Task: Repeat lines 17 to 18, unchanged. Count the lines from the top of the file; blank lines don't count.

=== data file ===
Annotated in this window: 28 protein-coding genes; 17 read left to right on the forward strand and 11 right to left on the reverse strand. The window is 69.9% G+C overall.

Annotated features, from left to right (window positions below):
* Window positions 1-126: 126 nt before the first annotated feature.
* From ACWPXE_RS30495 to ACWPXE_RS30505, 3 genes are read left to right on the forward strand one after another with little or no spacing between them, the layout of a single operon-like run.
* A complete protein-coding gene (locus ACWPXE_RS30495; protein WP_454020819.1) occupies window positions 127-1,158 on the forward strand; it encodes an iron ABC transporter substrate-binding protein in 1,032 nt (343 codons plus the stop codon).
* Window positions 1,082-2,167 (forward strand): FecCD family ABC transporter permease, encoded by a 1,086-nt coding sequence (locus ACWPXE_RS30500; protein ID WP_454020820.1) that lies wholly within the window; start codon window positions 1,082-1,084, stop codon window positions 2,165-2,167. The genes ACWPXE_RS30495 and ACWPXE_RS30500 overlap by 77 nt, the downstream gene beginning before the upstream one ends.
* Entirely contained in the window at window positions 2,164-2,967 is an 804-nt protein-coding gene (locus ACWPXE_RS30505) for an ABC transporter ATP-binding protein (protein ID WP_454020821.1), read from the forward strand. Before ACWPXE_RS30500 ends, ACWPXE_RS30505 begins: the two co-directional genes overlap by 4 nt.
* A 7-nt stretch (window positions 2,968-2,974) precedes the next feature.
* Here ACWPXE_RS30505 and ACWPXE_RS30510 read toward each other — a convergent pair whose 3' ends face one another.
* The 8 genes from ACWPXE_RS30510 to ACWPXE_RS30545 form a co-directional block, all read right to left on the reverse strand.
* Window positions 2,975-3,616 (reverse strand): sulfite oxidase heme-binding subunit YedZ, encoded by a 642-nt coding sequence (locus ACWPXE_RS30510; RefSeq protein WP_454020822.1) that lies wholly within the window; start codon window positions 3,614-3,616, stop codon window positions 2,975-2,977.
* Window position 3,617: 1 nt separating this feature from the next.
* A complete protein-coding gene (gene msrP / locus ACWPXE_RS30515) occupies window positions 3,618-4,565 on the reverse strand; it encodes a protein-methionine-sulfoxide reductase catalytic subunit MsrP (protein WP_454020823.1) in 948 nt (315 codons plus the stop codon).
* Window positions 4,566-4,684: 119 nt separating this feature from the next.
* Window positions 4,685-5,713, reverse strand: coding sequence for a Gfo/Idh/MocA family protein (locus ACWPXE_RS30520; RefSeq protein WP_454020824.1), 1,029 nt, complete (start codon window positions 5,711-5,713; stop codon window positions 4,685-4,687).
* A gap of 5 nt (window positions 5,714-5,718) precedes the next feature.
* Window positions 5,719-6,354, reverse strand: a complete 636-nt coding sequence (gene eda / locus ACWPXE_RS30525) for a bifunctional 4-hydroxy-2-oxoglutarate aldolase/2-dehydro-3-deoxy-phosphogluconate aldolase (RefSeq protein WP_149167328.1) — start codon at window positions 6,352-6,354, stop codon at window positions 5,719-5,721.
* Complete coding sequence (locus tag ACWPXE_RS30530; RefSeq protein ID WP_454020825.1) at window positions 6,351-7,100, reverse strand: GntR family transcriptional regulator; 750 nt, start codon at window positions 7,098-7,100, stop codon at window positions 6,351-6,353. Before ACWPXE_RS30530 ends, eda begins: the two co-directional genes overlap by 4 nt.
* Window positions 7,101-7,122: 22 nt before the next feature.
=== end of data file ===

* Window positions 5,719-6,354, reverse strand: a complete 636-nt coding sequence (gene eda / locus ACWPXE_RS30525) for a bifunctional 4-hydroxy-2-oxoglutarate aldolase/2-dehydro-3-deoxy-phosphogluconate aldolase (RefSeq protein WP_149167328.1) — start codon at window positions 6,352-6,354, stop codon at window positions 5,719-5,721.
* Complete coding sequence (locus tag ACWPXE_RS30530; RefSeq protein ID WP_454020825.1) at window positions 6,351-7,100, reverse strand: GntR family transcriptional regulator; 750 nt, start codon at window positions 7,098-7,100, stop codon at window positions 6,351-6,353. Before ACWPXE_RS30530 ends, eda begins: the two co-directional genes overlap by 4 nt.